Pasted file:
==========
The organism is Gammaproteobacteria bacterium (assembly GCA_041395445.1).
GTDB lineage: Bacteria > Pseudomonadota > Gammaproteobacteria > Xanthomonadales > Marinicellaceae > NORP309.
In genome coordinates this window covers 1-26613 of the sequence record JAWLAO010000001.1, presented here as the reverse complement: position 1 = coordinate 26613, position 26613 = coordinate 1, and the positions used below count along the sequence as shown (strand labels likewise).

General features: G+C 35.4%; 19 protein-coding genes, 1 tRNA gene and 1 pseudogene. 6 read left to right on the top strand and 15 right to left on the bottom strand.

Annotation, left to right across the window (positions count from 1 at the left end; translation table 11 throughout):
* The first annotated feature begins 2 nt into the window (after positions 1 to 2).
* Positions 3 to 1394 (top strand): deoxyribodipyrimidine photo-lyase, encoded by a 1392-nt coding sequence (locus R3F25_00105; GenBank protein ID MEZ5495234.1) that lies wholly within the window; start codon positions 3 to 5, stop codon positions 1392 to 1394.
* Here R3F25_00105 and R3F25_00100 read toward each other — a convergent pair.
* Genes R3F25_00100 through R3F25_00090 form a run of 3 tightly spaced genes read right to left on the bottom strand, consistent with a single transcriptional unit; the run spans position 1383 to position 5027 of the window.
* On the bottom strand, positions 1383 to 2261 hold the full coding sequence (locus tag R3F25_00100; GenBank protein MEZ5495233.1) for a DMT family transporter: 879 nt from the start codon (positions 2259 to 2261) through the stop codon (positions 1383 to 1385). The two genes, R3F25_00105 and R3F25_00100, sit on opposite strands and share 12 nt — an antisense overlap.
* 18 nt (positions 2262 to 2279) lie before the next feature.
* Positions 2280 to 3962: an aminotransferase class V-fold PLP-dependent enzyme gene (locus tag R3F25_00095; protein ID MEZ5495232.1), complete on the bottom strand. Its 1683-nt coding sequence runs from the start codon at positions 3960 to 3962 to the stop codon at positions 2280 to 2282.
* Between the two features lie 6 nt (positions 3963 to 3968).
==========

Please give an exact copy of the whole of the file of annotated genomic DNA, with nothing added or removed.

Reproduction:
The organism is Gammaproteobacteria bacterium (assembly GCA_041395445.1).
GTDB lineage: Bacteria > Pseudomonadota > Gammaproteobacteria > Xanthomonadales > Marinicellaceae > NORP309.
In genome coordinates this window covers 1-26613 of the sequence record JAWLAO010000001.1, presented here as the reverse complement: position 1 = coordinate 26613, position 26613 = coordinate 1, and the positions used below count along the sequence as shown (strand labels likewise).

General features: G+C 35.4%; 19 protein-coding genes, 1 tRNA gene and 1 pseudogene. 6 read left to right on the top strand and 15 right to left on the bottom strand.

Annotation, left to right across the window (positions count from 1 at the left end; translation table 11 throughout):
* The first annotated feature begins 2 nt into the window (after positions 1 to 2).
* Positions 3 to 1394 (top strand): deoxyribodipyrimidine photo-lyase, encoded by a 1392-nt coding sequence (locus R3F25_00105; GenBank protein ID MEZ5495234.1) that lies wholly within the window; start codon positions 3 to 5, stop codon positions 1392 to 1394.
* Here R3F25_00105 and R3F25_00100 read toward each other — a convergent pair.
* Genes R3F25_00100 through R3F25_00090 form a run of 3 tightly spaced genes read right to left on the bottom strand, consistent with a single transcriptional unit; the run spans position 1383 to position 5027 of the window.
* On the bottom strand, positions 1383 to 2261 hold the full coding sequence (locus tag R3F25_00100; GenBank protein MEZ5495233.1) for a DMT family transporter: 879 nt from the start codon (positions 2259 to 2261) through the stop codon (positions 1383 to 1385). The two genes, R3F25_00105 and R3F25_00100, sit on opposite strands and share 12 nt — an antisense overlap.
* 18 nt (positions 2262 to 2279) lie before the next feature.
* Positions 2280 to 3962: an aminotransferase class V-fold PLP-dependent enzyme gene (locus tag R3F25_00095; protein ID MEZ5495232.1), complete on the bottom strand. Its 1683-nt coding sequence runs from the start codon at positions 3960 to 3962 to the stop codon at positions 2280 to 2282.
* Between the two features lie 6 nt (positions 3963 to 3968).